Spherical Aberration, Field Curvature, Distortion

Spherical Aberration , Axial Chromatic Aberration

The spherical aberration is so abbreviated and linear in its characteristic diagram that there is no point in explaining it.

Generally, a full-correction type lens with a spherical aberration shape that bulges to the minus side makes it easier to balance image plane fluctuations at small apertures, but this lens is designed to withstand fluctuations at small apertures by reducing aberrations and improving resolution performance.

Field Curvature

Beyond the middle portion, there seems to be a little field curvature and non-point septation.


Originally, the symmetrical arrangement of Gaussian-type lenses results in zero distortion. This lens has a very symmetrical lens configuration, which may cause aberration to deteriorate significantly, but it has been suppressed to the zero level.

Lateral Chromatic Aberration

The lens also has well-corrected lateral chromatic aberration. The double-Gaussian lens, which is the standard 50mm lens, has a special structure with a symmetrical arrangement that minimizes lateral chromatic aberration.

This lens is a departure from the double-Gaussian lens, which may have been a difficult task, but it achieves aberration correction that approaches that of the double-Gaussian lens.

Transverse Aberrations

(Left)Tangential direction, (Right)Sagittal direction

Halos in the sagittal direction are extremely small considering the Fno1.4 specifications.

In the tangential direction, there is a bit of coma aberration starting at an image height of about 12mm, and I am concerned about the possibility of MTF degradation.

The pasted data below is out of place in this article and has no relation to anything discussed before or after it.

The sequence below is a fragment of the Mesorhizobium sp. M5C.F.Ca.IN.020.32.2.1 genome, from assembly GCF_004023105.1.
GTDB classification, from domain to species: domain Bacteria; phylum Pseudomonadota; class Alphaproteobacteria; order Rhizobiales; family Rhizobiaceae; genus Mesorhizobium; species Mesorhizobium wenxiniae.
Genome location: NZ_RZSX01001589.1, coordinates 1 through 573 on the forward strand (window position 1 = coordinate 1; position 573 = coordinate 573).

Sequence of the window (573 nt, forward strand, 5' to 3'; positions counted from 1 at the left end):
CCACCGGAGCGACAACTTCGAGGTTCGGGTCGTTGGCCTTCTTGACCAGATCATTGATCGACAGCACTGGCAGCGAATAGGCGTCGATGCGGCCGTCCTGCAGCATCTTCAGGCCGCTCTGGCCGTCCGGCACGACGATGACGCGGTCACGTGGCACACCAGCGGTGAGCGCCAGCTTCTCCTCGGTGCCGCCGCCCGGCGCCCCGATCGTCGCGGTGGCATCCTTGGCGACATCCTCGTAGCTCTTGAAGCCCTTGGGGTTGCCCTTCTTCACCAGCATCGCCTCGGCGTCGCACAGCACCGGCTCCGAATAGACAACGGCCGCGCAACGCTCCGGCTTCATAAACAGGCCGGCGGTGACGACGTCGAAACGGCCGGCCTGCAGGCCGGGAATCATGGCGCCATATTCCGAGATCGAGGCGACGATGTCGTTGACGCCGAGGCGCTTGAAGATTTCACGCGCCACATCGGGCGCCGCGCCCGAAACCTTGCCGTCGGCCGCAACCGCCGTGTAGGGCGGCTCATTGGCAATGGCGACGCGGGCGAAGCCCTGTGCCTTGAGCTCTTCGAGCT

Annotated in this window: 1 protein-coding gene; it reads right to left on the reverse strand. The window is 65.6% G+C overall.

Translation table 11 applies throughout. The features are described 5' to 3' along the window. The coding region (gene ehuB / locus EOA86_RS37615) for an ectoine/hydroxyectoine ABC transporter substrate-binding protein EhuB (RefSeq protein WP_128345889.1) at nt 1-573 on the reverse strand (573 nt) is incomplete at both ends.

Spot Diagram

Spot Scale 0.3 (Standard)

It is nicely organized for an F1.4 specification. Sagittal flare is small enough compared to the Gaussian type, but if you are shooting night scenes or stars, it is better to stop down by about 1 stop.

Spot Scale 0.1 (Detail)

Here is an enlarged view with the scale changed.


Maximum Aperture F1.4

The central region is unquestionably high, and there seems to be little image plane fluctuation. As seen in the transverse aberrations, the apex of the image drops due to coma aberration when the image height exceeds 12mm, but compared to ordinary Gaussian-type lenses, the performance is already on a different level.

Small Aperture F4.0

The MTF peak height is almost perfect from the center of the image to around 18mm in the periphery.

The reason why the height of the peaks at the periphery improves can be seen in the transverse aberrations diagram, which shows that the aperture cuts out the coma aberration that remains above 12mm image height in the tangential direction.


Compared to Gaussian-type optics, aberrations are remarkably corrected all the way to the periphery. Everyone will agree that this is a high-cost lens, since it has been on the market for some time and the price has become more reasonable.

If you have an acquaintance who is looking for a high performance 50mm F1.4 lens, and if weight is not a problem, this is the first lens I would definitely recommend.

It is interesting that after the SIGMA 50 1.4, various companies have introduced high-performance 50mm lenses, but it seems that the trend toward larger lenses in exchange for performance cannot be stopped, and in fact, the first SIGMA lenses look smaller than we are accustomed to seeing them.

I would like to see more products that combine miniaturization and high performance in the future.

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Sigma 50mm F1.4 DG HSM

Sample Picture

Now preparing

If you are looking for analysis information on other lenses, please refer to the table of contents page here.